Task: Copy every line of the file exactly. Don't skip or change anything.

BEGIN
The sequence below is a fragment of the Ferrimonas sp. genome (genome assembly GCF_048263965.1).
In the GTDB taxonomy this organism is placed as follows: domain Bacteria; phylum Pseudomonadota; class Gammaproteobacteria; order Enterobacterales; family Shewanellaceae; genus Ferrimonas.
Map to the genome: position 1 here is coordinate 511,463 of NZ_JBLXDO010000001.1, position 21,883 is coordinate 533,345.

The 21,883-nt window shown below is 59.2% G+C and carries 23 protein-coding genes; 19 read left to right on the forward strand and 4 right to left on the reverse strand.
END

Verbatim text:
The sequence below is a fragment of the Ferrimonas sp. genome (genome assembly GCF_048263965.1).
In the GTDB taxonomy this organism is placed as follows: domain Bacteria; phylum Pseudomonadota; class Gammaproteobacteria; order Enterobacterales; family Shewanellaceae; genus Ferrimonas.
Map to the genome: position 1 here is coordinate 511,463 of NZ_JBLXDO010000001.1, position 21,883 is coordinate 533,345.

The 21,883-nt window shown below is 59.2% G+C and carries 23 protein-coding genes; 19 read left to right on the forward strand and 4 right to left on the reverse strand.